Sunday, July 8, 2012

HIV/AIDS Among Hispanics

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HIV/AIDS Among Hispanics
A Growing Problem Among the Hispanic Population

While HIV does not discriminate among different races, genders, or ethnicities, certain populations are carrying a larger burden of the HIV epidemic than others. The Hispanic population is seeing their HIV population continue to grow and become a large proportion of the new HIV cases. Let's take a look at the HIV epidemic and see the impact of HIV/AIDS among Hispanics.

Cumulative Effects of HIV/AIDS in the Hispanic Community
Although Hispanics make up only about 14 percent of the population of the United States and Puerto Rico, they account for 18 percent; almost 164,000 of the more than 886,500 AIDS cases diagnosed since the beginning of the epidemic.

AIDS in the Hispanic Community

By the end of 2002, nearly 88,000 Hispanics had died of AIDS.
Among people given a diagnosis of AIDS since 1994, a smaller proportion of Hispanics (61 percent), compared with whites (64 percent) and Asians/Pacific Islanders (69 percent), were alive after 9 years.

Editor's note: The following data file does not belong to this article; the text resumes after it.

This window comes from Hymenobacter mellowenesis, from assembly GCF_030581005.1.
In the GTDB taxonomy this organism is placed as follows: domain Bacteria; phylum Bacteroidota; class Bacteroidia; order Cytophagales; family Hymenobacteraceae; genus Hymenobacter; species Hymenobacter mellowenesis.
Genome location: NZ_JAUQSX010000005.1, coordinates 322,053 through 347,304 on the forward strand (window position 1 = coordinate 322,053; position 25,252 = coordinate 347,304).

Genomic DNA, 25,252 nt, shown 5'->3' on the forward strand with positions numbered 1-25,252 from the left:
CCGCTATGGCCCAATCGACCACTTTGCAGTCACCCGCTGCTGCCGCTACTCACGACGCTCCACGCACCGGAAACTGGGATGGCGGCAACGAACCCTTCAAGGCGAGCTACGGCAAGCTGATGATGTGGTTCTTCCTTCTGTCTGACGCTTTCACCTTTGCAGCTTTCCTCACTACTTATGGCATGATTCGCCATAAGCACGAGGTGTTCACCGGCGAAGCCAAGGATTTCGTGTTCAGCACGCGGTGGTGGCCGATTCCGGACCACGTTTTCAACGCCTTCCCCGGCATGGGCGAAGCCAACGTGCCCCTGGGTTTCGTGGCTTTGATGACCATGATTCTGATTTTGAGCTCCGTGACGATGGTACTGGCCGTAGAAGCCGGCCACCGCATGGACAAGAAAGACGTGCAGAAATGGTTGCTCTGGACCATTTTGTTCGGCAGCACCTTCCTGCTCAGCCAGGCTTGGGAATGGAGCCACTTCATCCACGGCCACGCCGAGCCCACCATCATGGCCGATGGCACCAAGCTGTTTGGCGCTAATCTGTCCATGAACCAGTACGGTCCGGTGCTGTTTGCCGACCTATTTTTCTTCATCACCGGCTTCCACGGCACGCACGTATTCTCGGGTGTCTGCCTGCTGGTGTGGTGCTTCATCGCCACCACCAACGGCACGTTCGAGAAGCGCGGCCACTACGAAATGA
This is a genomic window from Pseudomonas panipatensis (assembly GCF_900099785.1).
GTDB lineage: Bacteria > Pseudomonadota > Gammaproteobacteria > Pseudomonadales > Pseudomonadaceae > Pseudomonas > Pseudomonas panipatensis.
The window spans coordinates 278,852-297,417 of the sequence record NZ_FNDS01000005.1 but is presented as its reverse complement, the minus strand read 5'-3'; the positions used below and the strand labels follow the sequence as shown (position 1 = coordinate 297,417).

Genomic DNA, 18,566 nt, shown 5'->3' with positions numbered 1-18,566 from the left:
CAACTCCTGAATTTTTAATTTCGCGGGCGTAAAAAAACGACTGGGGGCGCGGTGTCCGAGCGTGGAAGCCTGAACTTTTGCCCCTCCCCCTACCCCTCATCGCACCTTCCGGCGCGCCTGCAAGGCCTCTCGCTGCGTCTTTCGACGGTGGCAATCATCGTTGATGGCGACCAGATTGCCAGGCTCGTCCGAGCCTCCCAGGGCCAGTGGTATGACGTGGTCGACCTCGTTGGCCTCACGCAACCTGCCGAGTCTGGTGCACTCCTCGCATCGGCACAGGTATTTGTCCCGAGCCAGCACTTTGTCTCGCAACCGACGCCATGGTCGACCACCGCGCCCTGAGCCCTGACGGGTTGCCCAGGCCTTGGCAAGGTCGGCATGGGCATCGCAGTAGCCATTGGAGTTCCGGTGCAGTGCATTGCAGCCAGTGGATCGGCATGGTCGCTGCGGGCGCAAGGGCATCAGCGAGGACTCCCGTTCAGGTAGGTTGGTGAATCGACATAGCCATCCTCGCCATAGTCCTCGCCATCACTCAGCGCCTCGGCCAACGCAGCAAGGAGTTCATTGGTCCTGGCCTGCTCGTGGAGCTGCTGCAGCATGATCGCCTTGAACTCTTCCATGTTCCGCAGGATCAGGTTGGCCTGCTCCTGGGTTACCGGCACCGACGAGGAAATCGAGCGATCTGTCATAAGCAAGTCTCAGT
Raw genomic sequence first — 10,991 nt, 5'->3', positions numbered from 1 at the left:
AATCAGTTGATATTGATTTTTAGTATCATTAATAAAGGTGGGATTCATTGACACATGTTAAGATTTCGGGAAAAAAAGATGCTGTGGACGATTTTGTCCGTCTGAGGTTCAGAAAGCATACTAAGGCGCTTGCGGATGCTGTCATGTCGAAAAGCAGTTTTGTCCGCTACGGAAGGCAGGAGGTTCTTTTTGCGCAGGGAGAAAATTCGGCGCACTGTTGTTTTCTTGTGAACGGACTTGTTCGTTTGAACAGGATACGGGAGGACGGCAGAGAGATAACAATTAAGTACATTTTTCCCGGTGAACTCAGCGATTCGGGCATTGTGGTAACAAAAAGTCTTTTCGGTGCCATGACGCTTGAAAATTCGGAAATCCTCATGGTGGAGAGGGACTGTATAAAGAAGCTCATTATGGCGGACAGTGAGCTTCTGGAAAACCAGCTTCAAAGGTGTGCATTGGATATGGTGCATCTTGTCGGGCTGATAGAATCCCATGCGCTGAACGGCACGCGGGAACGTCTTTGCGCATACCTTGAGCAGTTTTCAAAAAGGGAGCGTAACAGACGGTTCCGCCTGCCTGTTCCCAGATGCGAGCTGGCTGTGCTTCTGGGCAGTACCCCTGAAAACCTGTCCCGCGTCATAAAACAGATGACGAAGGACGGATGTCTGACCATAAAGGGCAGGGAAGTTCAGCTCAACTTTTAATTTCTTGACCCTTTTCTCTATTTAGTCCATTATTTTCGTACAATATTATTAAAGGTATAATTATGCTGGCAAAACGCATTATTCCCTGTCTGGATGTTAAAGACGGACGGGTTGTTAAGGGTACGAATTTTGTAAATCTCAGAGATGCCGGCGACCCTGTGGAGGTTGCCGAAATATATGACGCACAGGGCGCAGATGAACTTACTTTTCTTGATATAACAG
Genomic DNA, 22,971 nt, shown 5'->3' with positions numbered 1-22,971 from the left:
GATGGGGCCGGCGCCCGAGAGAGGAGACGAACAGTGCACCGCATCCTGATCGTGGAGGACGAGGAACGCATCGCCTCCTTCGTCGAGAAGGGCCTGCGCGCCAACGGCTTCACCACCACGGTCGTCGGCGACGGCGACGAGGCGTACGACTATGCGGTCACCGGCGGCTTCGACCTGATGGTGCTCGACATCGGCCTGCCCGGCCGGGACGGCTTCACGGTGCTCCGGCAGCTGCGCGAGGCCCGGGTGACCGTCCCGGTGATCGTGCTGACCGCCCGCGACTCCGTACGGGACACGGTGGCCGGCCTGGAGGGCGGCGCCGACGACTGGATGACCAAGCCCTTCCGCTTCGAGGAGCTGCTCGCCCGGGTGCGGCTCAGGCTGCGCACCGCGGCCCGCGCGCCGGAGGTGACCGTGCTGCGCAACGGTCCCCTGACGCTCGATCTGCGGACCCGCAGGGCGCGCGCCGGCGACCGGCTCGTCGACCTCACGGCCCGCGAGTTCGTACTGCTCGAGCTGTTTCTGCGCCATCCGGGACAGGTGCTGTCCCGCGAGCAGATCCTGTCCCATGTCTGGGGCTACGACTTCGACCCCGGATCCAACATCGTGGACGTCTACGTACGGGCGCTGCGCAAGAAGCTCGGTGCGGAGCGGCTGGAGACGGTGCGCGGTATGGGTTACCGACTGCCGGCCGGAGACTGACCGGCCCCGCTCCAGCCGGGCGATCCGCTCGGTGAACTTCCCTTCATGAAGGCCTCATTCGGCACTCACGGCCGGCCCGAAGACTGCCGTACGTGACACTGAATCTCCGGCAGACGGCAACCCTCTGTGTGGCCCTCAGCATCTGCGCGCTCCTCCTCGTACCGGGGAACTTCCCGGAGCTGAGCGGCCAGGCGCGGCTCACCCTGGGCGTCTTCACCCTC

The proportion of surviving Hispanics was larger than the proportions of surviving American Indians and Alaska Natives (58 percent) and African Americans (55 percent).
Hispanics accounted for more than 8,000, or 20 percent, of the more than 42,000 new AIDS diagnoses in the United States in 2002.
Of the rates of AIDS diagnoses for all racial and ethnic groups, the second highest was the rate for Hispanics. Here is the breakdown:
1. African Americans - 76.4 cases per 100,000 people
2. Hispanics - 26.0 per 100,000 people
3. American Indians and Alaska Natives - 11.2 per 100,000 people
4. Whites - 7.0 per 100,000 people
5. Asians and Pacific Islanders - 4.9 per 100,000 people
The 76,052 Hispanics living with AIDS accounted for 20 percent of all people in the United States living with AIDS

HIV in the Hispanic Community

Hispanics accounted for 13 percent of new HIV/AIDS diagnoses reported in the 30 areas with long-term, confidential name-based HIV reporting in the United States.
From 1999 through 2002, the number of new HIV/AIDS diagnoses increased by 26 percent among Hispanics in the 30 areas.
Most Hispanic men are exposed to HIV through sexual contact with other men, followed by injection drug use and heterosexual contact.
Most Hispanic women are exposed to HIV through heterosexual contact, followed by injection drug use.

Statistics provided by The Centers of Disease Control, 2004 - Updated Oct. 2007.

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